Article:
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MomTalk.com November 17, 2017:   The women's magazine for moms about children, family, health, home, fashion, careers, marriage & more


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Using E-Government

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By Elizabeth Wasserman

Alice Marshall admits to being a procrastinator. She's always registering her car or paying her taxes at the very last minute. That's why Marshall, who runs a busy public relations agency in Virginia, is so ecstatic that more and more government services are now offered over the Internet.

"It's one less trip you have to make, one less thing to put in the mail," says Marshall, who blogs about electronic government services web sites, a.k.a. e-government. So far Marshal says she has used e-government sites to pay property taxes, register her car and download federal tax forms -- and that's just the beginning.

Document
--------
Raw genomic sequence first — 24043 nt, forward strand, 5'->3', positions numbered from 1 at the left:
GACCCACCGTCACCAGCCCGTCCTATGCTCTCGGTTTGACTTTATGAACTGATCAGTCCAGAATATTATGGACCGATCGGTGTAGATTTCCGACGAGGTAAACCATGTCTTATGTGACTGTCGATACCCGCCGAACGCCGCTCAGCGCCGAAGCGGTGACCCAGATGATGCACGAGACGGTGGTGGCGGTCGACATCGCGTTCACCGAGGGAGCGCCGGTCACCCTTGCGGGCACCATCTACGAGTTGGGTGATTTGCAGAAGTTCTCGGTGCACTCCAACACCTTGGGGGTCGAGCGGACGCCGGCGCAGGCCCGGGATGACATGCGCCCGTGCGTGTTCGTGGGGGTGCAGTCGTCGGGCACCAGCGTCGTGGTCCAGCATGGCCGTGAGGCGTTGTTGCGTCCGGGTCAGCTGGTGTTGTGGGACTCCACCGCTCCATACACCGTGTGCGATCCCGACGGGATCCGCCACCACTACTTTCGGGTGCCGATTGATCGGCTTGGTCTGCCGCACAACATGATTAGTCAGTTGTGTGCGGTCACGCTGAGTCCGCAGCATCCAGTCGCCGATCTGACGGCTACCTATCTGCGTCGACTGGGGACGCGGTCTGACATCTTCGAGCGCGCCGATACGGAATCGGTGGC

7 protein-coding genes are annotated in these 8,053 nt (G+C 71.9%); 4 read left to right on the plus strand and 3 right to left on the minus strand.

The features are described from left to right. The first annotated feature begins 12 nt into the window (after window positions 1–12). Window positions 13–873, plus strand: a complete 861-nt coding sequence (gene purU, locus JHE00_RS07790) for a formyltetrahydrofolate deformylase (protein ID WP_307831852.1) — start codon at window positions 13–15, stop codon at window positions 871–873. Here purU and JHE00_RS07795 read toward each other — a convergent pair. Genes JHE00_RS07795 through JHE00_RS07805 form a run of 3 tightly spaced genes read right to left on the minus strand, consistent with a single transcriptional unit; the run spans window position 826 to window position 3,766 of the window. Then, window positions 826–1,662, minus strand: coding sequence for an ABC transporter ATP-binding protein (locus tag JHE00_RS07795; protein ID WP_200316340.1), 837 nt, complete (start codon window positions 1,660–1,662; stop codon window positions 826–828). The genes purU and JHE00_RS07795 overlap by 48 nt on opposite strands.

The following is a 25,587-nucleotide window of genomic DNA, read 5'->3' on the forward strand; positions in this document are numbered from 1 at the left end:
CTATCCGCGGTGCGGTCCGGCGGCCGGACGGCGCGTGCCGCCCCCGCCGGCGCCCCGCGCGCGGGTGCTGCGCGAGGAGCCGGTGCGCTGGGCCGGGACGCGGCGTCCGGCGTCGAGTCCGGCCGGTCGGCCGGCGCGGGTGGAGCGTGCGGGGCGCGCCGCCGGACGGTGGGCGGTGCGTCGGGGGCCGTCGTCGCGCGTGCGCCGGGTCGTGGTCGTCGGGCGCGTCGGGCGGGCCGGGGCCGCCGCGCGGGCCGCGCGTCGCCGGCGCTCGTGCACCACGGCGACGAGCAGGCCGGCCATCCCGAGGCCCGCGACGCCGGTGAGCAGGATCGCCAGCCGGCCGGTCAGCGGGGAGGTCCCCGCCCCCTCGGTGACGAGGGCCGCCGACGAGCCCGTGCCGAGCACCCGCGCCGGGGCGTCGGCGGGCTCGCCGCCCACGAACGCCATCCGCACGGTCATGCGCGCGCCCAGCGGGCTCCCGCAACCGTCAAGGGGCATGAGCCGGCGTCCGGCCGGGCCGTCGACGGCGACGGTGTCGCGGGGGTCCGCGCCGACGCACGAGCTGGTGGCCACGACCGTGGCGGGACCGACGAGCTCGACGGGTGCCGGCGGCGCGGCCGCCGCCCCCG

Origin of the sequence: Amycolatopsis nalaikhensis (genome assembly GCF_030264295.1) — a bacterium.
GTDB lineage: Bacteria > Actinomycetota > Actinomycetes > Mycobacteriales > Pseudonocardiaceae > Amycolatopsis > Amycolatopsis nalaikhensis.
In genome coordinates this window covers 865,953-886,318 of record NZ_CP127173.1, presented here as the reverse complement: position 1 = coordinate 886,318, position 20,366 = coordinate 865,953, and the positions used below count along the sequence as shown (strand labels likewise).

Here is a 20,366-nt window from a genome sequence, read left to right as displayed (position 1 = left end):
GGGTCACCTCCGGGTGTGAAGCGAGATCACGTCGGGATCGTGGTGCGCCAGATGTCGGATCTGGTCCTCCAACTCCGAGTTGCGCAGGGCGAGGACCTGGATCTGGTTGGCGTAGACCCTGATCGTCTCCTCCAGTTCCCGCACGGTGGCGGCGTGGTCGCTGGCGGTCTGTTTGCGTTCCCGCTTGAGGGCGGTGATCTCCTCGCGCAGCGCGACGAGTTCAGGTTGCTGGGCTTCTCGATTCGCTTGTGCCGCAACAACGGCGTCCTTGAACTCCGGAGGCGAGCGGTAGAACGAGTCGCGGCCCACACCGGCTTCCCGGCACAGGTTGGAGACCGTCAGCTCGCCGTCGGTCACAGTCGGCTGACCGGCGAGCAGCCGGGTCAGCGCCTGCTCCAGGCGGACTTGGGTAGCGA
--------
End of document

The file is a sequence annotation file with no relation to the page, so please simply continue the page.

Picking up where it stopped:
The public services available online from federal, state and local governments now numbers in the thousands of services from coast-to-coast, although no one really knows the exact count. During the past two years, growth among users of e-government services has been in double digits, according to Paul Taylor, chief strategist for the Center for Digital Government (centerdigitalgov.com), a national research and advisory institute. The majority of people who use e-government conduct their business after hours, when it's convenient for them, he says.
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